makiwi

Instagram - Thu, 2018-02-08 17:18
More from the Cooking Encyclopedia (Ryori Hyakka, published by Shufunotomo in Tokyo, 1961.) This is a 2 page spread showing a “Christmas party at home”. While the barbecue scene was very American, this is very European/French. The menu consists of a “quiche au fromage” (helpfully (?) explained as an “Alsatian cheese pie”; “poulet rôti” (“steam-roasted young chicken”); “dropped fried potatoes” (little croquettes); “spaghetti Sauce Kyarii” (I had no idea what “Sauce Kyarii” was supposed to be, but from the recipe it’s a curry flavored sauce); “salade chicorée”; for dessert “Mont Blanc” (“a chestnut dessert”) and coffee. This would have been the height of sophistication in 1961. Notice how while the rest of the dinnerware is very European, they’re using a donabe for the spaghetti! . Mont Blanc, a chestnut cream and whipped cream pastry, is still one of the most popular sweets in Japan-so popular that there are cheaper variations using sweet potato cream and so on.

makiwi

Instagram - Thu, 2018-02-08 10:51
This is the first full color plate in the Ryori Hyakka (Cooking Encyclopedia, published by Shufunotomo in Tokyo, 1961), showing an American style barbecue scene. Note that it’s shot in a studio in front of a photo backdrop.

makiwi

Instagram - Wed, 2018-02-07 12:26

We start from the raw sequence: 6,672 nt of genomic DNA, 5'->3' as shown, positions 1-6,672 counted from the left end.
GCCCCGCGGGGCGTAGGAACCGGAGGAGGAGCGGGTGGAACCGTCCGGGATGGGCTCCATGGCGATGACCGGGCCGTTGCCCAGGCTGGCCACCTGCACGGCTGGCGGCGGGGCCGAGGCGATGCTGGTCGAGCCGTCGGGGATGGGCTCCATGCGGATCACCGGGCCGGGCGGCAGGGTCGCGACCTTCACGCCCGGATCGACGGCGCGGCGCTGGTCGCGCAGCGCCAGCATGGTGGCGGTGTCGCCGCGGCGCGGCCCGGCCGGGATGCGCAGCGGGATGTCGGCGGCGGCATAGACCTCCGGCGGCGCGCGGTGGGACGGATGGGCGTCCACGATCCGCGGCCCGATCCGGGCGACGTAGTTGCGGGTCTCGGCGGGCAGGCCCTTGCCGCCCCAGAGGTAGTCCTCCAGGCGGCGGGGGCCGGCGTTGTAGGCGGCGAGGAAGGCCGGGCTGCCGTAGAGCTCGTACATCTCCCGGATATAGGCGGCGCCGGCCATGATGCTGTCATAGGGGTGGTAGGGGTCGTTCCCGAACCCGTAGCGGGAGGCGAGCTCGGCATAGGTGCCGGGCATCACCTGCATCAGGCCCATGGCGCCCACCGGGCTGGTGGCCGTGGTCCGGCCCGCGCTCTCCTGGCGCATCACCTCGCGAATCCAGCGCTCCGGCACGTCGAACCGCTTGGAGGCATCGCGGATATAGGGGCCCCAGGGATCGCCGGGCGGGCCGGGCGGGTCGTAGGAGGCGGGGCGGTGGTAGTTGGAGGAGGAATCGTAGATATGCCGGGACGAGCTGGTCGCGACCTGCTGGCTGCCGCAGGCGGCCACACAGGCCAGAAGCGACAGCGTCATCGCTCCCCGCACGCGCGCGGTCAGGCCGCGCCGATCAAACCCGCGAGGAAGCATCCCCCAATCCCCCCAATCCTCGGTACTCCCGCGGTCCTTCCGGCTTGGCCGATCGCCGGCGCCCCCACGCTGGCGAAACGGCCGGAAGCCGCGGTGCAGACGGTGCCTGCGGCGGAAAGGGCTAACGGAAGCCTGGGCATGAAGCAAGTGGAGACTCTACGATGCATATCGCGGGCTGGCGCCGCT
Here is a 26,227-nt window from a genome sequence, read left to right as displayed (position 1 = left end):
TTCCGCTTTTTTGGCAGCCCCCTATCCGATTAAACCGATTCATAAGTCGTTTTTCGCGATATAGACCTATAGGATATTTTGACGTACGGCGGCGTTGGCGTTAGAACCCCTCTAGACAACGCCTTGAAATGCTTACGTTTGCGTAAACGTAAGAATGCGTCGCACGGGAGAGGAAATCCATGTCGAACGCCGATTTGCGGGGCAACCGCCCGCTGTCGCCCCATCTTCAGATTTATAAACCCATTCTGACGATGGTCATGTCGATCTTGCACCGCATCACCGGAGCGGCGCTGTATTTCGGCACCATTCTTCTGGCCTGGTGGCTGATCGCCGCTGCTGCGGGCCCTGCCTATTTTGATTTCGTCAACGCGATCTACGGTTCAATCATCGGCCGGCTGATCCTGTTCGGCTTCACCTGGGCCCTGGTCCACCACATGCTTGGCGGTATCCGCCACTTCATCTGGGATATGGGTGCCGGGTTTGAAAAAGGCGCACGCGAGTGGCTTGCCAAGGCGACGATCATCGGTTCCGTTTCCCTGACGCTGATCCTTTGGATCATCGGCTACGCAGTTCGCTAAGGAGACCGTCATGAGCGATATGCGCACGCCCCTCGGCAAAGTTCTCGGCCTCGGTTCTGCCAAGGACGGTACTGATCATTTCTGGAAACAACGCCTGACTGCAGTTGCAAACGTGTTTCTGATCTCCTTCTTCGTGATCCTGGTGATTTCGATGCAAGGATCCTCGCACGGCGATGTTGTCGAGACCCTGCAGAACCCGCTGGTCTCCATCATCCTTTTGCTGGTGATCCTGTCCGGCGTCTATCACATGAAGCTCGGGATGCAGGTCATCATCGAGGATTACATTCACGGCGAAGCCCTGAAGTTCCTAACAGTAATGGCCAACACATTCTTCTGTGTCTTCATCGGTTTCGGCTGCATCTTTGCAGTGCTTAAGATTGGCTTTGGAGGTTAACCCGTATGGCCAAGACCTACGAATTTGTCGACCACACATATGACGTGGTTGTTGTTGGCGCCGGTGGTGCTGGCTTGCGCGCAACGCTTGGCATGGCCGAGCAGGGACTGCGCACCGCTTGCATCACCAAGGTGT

Let’s start looking through Ryori Hyakka (Cooking Encyclopedia) from Shufu no Tomo Co., first published in Tokyo in 1961. I have a special fondness for this cookbook because I remember it growing up. My mother’s older brother gave it to her as a wedding present back in 1962. That copy, which was tattered and stained with both covers gone when I last saw it, was lost, or maybe thrown away. I got this copy just a few years ago at a second hand bookstore. It’s a massive tome, with 767 pages plus an index. It must have been a huge bestseller because this copy is the 93rd printing from 1973!! The photos and recipes haven’t been changed I don’t believe from the first 1961 edition though (there are a few ad pages in it that may have been new for this edition.) . So here we go. When you open the front cover (the book goes from right to left in the old style), you see these very helpful graphics that show different measurements. I especially like the hand measurements on the first page that say what a “pinch” is (with 2 fingers = about 1/4 teaspoon, 3 fingers = 1/2 tsp.), an amount grabbed with 3 fingers in a circleis about 1 tsp., a tight fistful is about 2 tablespoons, a palmful held up is about 3 tablespoons. There are also amounts for the typical containers of the time - a milk bottle and a “regular cup”. The second page shows the weights of various ingredients for a “level” tea or table spoonful, cupful, etc. The third image is of the book cover out of its slipcover. Besides being very practical, I think the graphics are just so cool.